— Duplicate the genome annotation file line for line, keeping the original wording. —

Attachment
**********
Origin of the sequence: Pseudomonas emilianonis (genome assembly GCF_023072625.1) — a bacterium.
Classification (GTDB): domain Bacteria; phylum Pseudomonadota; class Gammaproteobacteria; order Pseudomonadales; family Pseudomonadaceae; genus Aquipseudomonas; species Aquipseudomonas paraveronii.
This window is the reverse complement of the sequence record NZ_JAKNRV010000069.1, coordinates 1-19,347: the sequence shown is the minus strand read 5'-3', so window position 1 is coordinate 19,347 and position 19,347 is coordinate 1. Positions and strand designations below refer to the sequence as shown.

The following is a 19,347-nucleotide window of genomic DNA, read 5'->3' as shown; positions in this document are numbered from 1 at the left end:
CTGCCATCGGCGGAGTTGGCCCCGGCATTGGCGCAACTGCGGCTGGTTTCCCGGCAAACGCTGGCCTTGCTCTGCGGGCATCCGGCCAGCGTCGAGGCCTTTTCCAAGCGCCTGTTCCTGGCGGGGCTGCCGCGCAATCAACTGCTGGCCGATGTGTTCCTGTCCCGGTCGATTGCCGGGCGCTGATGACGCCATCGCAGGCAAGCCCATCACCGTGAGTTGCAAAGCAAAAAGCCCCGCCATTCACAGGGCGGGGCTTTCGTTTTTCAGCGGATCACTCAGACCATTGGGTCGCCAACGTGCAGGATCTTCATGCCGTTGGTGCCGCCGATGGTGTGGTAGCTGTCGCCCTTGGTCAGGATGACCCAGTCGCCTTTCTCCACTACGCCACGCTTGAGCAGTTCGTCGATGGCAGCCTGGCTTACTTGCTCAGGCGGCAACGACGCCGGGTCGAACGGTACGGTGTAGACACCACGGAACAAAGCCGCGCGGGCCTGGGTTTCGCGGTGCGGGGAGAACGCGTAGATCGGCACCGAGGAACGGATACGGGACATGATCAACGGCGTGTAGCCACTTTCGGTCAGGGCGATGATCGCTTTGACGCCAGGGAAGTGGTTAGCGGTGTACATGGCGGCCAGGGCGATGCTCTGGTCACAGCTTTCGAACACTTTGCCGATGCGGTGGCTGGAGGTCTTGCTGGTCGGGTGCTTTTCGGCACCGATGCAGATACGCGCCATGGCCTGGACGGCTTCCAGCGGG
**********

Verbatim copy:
Origin of the sequence: Pseudomonas emilianonis (genome assembly GCF_023072625.1) — a bacterium.
Classification (GTDB): domain Bacteria; phylum Pseudomonadota; class Gammaproteobacteria; order Pseudomonadales; family Pseudomonadaceae; genus Aquipseudomonas; species Aquipseudomonas paraveronii.
This window is the reverse complement of the sequence record NZ_JAKNRV010000069.1, coordinates 1-19,347: the sequence shown is the minus strand read 5'-3', so window position 1 is coordinate 19,347 and position 19,347 is coordinate 1. Positions and strand designations below refer to the sequence as shown.

The following is a 19,347-nucleotide window of genomic DNA, read 5'->3' as shown; positions in this document are numbered from 1 at the left end:
CTGCCATCGGCGGAGTTGGCCCCGGCATTGGCGCAACTGCGGCTGGTTTCCCGGCAAACGCTGGCCTTGCTCTGCGGGCATCCGGCCAGCGTCGAGGCCTTTTCCAAGCGCCTGTTCCTGGCGGGGCTGCCGCGCAATCAACTGCTGGCCGATGTGTTCCTGTCCCGGTCGATTGCCGGGCGCTGATGACGCCATCGCAGGCAAGCCCATCACCGTGAGTTGCAAAGCAAAAAGCCCCGCCATTCACAGGGCGGGGCTTTCGTTTTTCAGCGGATCACTCAGACCATTGGGTCGCCAACGTGCAGGATCTTCATGCCGTTGGTGCCGCCGATGGTGTGGTAGCTGTCGCCCTTGGTCAGGATGACCCAGTCGCCTTTCTCCACTACGCCACGCTTGAGCAGTTCGTCGATGGCAGCCTGGCTTACTTGCTCAGGCGGCAACGACGCCGGGTCGAACGGTACGGTGTAGACACCACGGAACAAAGCCGCGCGGGCCTGGGTTTCGCGGTGCGGGGAGAACGCGTAGATCGGCACCGAGGAACGGATACGGGACATGATCAACGGCGTGTAGCCACTTTCGGTCAGGGCGATGATCGCTTTGACGCCAGGGAAGTGGTTAGCGGTGTACATGGCGGCCAGGGCGATGCTCTGGTCACAGCTTTCGAACACTTTGCCGATGCGGTGGCTGGAGGTCTTGCTGGTCGGGTGCTTTTCGGCACCGATGCAGATACGCGCCATGGCCTGGACGGCTTCCAGCGGG